The Maurer School of Law is committed to ensuring that its graduates find successful careers and has dedicated extensive professional and curricular resources to that effort. The Law School’s faculty is recognized for its work on the legal profession and the changing nature of law in a globalized world. And as one of only a handful of Midwest schools regularly sending its graduates throughout the U.S. While the largest number of our graduates work in Indianapolis, large numbers each year work in Chicago, Washington, D.C., New York, Los Angeles, Miami, and other major legal markets. In any given year, usually our graduates will sit for 25-30 different bar exams, underscoring the law school’s geographic reach.

The school’s Career Services Office is staffed with experienced professionals, who also have human resources, professional development, and public service experience. They work together to provide students with tools to maximize their marketability and success while making professional connections. Career development training begins during orientation and continues weekly in smaller groups during the first semester. Students then receive individualized career development plans from professionals in the Career Services Office who provide students with one-on-one counseling. The staff also supports 1Ls as they balance their busy first year with efforts to develop their career strategy. Student satisfaction with job assistance and employment help, as measured through the annual national Law School Survey on Student Engagement (LSSSE) places student satisfaction with career services among the top schools in the nation.

The school leverages the strength of its 11,000-plus alumni network to provide career connections for its students. These opportunities include campus visits by alumni and other business professionals and structured mentoring programs in several cities and towns throughout the country. Because the majority of graduates from the Maurer School of Law find employment outside of Indiana, the law school offers networking and interviewing programs in New York; Chicago; Washington, DC; and other cities. In addition to on-campus interviews in Bloomington, the law school holds remote interviewing programs in locations in various parts of the country every fall. A steering committee of young alumni helps graduates get acclimated to their city of choice following graduation.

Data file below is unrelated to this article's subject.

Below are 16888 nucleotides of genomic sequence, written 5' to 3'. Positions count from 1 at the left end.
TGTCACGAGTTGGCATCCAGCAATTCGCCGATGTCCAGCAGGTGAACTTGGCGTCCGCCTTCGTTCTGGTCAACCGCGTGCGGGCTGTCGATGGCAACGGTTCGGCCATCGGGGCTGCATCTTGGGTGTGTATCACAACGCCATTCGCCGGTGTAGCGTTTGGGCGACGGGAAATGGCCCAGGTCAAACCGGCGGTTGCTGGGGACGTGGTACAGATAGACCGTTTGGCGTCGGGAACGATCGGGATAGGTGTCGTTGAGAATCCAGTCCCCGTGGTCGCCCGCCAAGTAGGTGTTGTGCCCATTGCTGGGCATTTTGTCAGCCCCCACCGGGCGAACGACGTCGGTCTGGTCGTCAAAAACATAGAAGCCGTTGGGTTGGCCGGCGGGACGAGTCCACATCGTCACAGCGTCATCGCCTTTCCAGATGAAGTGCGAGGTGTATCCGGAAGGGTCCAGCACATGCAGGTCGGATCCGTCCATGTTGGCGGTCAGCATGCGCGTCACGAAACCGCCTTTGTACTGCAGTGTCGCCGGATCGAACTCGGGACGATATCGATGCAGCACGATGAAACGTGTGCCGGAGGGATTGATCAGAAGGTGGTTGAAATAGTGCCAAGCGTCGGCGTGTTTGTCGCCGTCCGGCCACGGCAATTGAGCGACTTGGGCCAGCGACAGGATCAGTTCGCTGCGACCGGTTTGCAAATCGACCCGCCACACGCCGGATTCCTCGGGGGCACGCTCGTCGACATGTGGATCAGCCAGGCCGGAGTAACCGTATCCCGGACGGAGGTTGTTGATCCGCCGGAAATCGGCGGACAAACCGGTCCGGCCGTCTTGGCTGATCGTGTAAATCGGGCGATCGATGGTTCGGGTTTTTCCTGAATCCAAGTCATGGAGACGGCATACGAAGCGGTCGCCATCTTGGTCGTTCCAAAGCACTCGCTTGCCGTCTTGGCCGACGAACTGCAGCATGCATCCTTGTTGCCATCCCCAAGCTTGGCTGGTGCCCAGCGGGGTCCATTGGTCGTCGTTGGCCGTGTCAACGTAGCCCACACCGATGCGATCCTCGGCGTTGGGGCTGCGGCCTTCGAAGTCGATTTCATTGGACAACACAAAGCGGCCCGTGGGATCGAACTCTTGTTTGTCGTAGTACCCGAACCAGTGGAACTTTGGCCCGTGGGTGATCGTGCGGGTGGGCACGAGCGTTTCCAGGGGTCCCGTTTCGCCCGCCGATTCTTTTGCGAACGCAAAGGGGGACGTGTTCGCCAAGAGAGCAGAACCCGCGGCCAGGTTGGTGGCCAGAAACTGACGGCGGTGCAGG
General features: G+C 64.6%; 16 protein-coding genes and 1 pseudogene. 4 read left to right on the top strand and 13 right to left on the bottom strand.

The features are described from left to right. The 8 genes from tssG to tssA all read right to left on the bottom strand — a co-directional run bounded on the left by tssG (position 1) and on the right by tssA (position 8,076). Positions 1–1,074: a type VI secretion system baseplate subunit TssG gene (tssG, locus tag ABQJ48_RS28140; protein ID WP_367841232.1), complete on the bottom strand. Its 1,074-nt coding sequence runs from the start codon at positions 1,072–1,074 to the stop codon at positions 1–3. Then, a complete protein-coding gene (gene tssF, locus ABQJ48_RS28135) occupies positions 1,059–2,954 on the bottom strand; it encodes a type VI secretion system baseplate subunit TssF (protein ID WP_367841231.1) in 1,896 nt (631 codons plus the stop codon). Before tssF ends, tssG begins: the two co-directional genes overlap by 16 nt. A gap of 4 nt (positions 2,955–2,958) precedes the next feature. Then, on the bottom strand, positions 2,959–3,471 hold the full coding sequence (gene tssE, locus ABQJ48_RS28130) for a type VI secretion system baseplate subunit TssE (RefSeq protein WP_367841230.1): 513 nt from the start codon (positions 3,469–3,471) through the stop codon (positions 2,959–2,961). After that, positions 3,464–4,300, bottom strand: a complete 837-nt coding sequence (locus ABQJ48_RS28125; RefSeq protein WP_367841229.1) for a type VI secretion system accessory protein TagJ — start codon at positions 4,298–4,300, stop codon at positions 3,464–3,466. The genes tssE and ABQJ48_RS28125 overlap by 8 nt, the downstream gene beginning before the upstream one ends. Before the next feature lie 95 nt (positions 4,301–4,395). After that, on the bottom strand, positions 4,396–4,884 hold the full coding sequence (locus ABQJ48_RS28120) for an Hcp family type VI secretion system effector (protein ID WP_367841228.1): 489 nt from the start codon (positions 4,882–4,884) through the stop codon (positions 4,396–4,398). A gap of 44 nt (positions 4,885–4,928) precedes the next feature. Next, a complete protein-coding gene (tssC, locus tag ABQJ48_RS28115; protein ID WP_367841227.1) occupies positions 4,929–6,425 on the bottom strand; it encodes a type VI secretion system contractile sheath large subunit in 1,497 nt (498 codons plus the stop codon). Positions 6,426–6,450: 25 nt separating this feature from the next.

Tuition and Aid

Expense Cost
Expected Cost of Attendance

Admission Decisions: Beyond the Numbers

Generally, the quality and size of the applicant pool forces the Admissions Committee to rely heavily on the undergraduate grade-point average and the LSAT score. However, numerical indicators are not the only considerations used in evaluating applications. The committee considers the quality of the applicant’s undergraduate institution; level and rigor of coursework; letters of recommendation (particularly those from faculty); graduate work; employment during and after college; extracurricular activities; potential for service to the profession; educational, geographic, and socioeconomic diversity; and personal statement. Applicants are encouraged to explain matters that may have adversely affected their undergraduate performance. Applicants who feel they have been disadvantaged because of economic, educational, racial, or cultural factors are urged to bring this to the attention of the Admissions Committee.

Transfer Students

Indiana Law welcomes transfer applications from students who have successfully completed at least 24 units at an ABA-accredited law school. While transfer applicants are required to submit their undergraduate record and LSAT scores, the Admissions Committee places particular importance on the performance in law school, letters of recommendation, and reasons for transferring when making admission decisions.

Admitted Applicant Profile

25-75% UGPA Range at Indiana-Bloomington:

3.62 to 3.97

25-75% LSAT Score Range at Indiana-Bloomington:

157 to 165

25-75% UGPA Range at Indiana-Bloomington:

3.62 to 3.97

25-75% LSAT Score Range at Indiana-Bloomington:

157 to 165

25-75% UGPA Range at Indiana-Bloomington:

3.62 to 3.97

25-75% LSAT Score Range at Indiana-Bloomington:

157 to 165

Contact Information

Baier Hall, 211 South Indiana Avenue,
Bloomington, IN 47405-7001,
United States